"When he turned out of the avenue into Seventy-eighth Street."
"Did you recognize him?"
"Did you speak to him before attacking him?"
"Where did you get that dress suit?"
"Ripley gave it to me, a year and a half ago, when he got me to go to a dinner at a club."
"Do you mean that he bought it for you?"
"No; it was his. He had just had it made. It was one of his freaks to give it to me."
"What is that stain?"
It was a reddish mark as if from a blow with a rusty iron bar, and it extended across the back of the overcoat about the waistline. The garment was lying on a chair. Carroll looked at the stain with mild surprise, and said he did not know what it was.
"Your dress coat was torn in the struggle with Brundage, I suppose," said the detective, indicating a ripped seam at the back of the left shoulder, and some further damage, here and there.
"You had your overcoat on when you were arrested, didn't you?"
"Yes; I just slipped it on, after the — the struggle."
"Why didn't you run through the alley when you saw the policemen coming?"
"I didn't know there was any gate in the fence," replied the prisoner.
This closed the examination, and Carroll was consigned to a cell.
"It is a singular coincidence," said the detective, "that I happen to be very familiar with the spot where this arrest was made. I waited there some hours, on a recent evening. The gate in the fence could not be overlooked by any one, and just within it there is a rusty iron bar extending from the gatepost to the side of the house. From the appearance of the mark on Carroll's coat I should say that he had leaned against that bar. I came very near doing it myself. So Carroll had a neat way of escape, and did not take it." The inspector drummed with his fingers upon his desk, and gently whistled a little tune.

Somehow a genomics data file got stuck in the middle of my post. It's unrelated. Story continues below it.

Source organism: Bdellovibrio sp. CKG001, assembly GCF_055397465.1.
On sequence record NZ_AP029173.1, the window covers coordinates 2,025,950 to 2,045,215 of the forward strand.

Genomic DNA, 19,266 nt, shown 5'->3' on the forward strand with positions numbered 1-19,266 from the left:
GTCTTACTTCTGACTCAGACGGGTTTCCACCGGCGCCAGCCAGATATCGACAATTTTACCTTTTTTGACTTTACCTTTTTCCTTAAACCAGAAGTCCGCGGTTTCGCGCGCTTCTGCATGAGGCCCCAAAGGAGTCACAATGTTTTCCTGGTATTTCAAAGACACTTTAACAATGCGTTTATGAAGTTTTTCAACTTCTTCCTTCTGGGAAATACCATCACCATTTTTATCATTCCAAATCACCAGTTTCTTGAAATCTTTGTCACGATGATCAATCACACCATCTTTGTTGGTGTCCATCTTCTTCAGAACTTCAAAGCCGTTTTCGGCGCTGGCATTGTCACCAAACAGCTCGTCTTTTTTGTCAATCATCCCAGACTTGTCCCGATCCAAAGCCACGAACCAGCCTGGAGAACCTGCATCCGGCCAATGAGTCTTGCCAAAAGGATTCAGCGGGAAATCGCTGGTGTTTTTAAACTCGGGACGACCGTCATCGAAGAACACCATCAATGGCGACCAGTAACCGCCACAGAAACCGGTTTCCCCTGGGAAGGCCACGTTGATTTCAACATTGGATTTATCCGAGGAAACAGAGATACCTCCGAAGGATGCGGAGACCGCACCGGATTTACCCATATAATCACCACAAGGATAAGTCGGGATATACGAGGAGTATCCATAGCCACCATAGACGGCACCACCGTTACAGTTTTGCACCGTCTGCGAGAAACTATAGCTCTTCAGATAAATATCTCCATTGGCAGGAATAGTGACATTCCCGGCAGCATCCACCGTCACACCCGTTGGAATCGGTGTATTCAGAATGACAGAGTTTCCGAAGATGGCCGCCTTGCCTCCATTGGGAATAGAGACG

"For a case that opens with a confession," said he, at last, "this is a beautiful muddle. To begin with, the man is such a purposeless liar — "
"I would hardly say that," rejoined Carter. "He knows what he is about. A liar he certainly is — one of the most perverse and incalculable that I ever encountered — but his statements help to clear the view. Obviously, he is willing to say anything which will tend to show that he attacked Brundage for the purpose of robbing him.
"Now, of course this crime was not robbery, though Carroll tried to give that color to it, and on a hasty inspiration, too, or he would not have committed the absurdity of taking the man's handkerchief, to say nothing about this rubbish of cigarette and cardcases."
"You mean that he killed Brundage for some other reason?" asked the inspector.